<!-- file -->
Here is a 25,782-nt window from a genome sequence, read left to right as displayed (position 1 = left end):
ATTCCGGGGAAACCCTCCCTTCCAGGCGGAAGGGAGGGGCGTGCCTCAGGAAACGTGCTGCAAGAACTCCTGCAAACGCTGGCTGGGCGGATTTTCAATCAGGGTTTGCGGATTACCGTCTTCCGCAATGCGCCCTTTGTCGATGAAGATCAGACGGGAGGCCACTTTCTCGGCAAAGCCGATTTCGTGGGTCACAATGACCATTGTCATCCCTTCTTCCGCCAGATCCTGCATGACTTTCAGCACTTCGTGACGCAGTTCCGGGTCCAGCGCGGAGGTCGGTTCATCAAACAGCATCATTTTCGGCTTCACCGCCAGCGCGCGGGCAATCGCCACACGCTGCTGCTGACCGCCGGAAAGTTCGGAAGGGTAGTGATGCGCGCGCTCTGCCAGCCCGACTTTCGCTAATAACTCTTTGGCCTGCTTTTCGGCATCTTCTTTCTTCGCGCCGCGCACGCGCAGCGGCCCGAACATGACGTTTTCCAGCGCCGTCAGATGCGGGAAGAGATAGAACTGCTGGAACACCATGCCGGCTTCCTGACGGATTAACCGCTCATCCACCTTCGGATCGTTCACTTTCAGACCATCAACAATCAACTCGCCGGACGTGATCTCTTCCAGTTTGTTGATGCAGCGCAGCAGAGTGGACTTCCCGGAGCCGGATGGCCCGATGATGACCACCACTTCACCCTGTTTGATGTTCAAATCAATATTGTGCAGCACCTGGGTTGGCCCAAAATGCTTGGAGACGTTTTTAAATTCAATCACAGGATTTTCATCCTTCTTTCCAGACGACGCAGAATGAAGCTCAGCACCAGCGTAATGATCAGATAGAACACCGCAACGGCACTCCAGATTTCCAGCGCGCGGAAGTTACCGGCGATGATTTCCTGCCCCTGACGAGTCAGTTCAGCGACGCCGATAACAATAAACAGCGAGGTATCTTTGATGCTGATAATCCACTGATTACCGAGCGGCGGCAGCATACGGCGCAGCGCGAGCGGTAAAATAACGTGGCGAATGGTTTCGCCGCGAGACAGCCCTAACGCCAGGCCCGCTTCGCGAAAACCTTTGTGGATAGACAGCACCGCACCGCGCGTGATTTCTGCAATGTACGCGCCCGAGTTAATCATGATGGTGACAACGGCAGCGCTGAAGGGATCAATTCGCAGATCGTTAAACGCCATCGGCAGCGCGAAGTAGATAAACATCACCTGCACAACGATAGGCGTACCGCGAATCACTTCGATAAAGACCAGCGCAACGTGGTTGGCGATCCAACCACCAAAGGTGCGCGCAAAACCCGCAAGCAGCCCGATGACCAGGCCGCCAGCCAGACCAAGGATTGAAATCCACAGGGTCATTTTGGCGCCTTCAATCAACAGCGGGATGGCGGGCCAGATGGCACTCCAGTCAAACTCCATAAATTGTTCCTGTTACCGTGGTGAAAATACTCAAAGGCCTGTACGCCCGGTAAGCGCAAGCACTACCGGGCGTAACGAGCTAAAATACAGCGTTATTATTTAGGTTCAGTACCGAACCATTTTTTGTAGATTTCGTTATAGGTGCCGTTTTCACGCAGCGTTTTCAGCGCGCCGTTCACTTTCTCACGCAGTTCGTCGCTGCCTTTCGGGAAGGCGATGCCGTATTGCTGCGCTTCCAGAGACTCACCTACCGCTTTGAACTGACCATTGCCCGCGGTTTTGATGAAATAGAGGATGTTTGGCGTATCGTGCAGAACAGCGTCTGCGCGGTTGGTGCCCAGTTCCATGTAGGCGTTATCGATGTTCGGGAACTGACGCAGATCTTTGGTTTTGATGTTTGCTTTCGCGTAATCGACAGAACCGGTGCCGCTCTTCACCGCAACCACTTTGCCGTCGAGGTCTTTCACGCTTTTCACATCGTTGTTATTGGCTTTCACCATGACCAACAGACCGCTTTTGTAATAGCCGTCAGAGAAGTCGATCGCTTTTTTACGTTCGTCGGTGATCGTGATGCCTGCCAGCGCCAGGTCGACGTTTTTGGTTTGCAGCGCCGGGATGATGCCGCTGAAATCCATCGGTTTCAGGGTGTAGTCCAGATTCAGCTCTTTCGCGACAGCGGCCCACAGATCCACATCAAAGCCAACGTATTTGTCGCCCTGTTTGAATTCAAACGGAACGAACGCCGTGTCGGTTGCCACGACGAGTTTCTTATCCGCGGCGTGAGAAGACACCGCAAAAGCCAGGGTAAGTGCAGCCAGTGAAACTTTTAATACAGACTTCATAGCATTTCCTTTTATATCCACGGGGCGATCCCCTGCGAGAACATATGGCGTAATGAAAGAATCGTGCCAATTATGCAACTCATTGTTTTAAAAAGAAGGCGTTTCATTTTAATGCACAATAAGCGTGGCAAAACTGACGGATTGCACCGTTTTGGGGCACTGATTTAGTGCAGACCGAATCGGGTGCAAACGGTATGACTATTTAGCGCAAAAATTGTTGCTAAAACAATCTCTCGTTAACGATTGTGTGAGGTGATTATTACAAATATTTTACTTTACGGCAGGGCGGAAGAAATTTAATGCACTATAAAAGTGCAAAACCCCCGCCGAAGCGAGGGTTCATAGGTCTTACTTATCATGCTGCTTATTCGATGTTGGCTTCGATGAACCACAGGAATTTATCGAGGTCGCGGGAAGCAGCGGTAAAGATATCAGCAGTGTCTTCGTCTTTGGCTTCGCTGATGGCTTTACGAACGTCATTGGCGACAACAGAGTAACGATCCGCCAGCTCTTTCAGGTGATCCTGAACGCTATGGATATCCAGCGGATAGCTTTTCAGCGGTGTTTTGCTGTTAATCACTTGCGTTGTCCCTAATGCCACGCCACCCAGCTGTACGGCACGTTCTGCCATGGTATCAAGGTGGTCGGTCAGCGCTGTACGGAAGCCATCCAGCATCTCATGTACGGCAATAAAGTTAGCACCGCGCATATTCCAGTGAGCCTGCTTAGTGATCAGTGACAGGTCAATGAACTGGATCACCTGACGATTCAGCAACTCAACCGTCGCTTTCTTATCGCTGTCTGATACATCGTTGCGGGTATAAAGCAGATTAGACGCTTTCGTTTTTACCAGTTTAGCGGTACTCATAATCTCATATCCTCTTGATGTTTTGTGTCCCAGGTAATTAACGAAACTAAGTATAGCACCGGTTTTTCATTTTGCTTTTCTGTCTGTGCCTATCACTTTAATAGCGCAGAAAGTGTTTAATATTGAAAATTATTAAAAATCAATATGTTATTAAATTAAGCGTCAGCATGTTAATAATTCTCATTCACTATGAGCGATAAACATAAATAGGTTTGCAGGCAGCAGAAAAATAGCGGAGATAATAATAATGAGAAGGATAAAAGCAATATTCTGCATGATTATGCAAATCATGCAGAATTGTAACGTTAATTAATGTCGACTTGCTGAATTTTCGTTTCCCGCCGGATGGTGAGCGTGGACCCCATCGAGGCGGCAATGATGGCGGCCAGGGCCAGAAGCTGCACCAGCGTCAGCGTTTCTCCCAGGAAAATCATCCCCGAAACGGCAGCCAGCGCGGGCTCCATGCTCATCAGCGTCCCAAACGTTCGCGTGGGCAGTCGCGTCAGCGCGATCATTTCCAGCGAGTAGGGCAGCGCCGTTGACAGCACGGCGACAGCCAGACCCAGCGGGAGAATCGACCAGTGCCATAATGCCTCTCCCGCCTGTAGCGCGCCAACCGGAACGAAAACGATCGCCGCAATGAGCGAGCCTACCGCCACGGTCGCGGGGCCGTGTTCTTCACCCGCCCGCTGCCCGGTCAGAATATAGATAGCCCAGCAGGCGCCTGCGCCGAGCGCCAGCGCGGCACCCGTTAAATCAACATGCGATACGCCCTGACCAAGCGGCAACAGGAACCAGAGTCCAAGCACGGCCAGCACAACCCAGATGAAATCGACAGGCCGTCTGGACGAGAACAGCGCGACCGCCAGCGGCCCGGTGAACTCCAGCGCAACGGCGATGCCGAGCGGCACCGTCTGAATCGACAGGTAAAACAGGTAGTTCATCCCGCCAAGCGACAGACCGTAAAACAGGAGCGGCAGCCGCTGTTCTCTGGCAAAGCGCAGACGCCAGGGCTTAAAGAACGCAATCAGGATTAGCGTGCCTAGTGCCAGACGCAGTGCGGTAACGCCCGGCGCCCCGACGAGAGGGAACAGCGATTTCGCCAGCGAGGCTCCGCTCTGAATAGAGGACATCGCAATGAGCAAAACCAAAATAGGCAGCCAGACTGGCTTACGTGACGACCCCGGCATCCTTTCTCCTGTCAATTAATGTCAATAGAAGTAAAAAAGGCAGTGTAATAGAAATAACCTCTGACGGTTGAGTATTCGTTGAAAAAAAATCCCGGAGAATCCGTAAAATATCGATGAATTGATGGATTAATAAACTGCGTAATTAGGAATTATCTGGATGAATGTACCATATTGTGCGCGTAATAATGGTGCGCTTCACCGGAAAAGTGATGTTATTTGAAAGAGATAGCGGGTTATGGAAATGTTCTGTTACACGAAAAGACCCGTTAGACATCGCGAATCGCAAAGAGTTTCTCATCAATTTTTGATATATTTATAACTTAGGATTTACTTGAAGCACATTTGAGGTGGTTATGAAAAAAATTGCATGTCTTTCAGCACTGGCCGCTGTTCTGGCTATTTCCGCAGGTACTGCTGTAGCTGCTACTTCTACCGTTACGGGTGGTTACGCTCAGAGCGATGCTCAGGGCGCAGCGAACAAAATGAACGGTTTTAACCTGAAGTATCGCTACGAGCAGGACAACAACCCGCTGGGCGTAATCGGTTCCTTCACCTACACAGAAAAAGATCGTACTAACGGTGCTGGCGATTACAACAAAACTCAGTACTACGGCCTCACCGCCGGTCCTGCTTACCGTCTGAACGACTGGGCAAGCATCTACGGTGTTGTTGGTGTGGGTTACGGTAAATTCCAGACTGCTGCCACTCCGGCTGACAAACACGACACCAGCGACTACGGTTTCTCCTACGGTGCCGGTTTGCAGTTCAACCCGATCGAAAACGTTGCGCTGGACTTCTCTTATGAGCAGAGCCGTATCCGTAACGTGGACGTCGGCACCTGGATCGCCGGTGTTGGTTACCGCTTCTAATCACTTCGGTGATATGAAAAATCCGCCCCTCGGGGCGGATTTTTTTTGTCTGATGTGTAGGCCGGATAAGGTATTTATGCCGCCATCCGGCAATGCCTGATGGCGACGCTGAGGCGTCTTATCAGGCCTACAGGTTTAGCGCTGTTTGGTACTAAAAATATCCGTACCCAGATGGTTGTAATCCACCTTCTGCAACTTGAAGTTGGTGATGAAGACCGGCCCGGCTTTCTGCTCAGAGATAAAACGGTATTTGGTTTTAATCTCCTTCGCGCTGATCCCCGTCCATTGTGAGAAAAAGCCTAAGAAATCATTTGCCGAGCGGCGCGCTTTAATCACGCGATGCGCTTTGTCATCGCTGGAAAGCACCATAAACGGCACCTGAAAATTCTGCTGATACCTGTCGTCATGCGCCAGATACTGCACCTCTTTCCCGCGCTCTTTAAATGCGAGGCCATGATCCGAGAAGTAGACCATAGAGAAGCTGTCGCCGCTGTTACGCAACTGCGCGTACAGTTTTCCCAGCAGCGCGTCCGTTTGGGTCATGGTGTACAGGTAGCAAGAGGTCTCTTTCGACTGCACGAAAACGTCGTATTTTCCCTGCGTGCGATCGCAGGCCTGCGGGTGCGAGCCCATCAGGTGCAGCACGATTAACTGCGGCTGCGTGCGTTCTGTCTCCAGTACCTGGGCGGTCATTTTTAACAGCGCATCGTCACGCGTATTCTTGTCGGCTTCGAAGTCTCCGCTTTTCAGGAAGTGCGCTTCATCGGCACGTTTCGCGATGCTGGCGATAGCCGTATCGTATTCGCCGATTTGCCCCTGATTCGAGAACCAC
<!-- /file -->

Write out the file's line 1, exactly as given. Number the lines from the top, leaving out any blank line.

Here is a 25,782-nt window from a genome sequence, read left to right as displayed (position 1 = left end):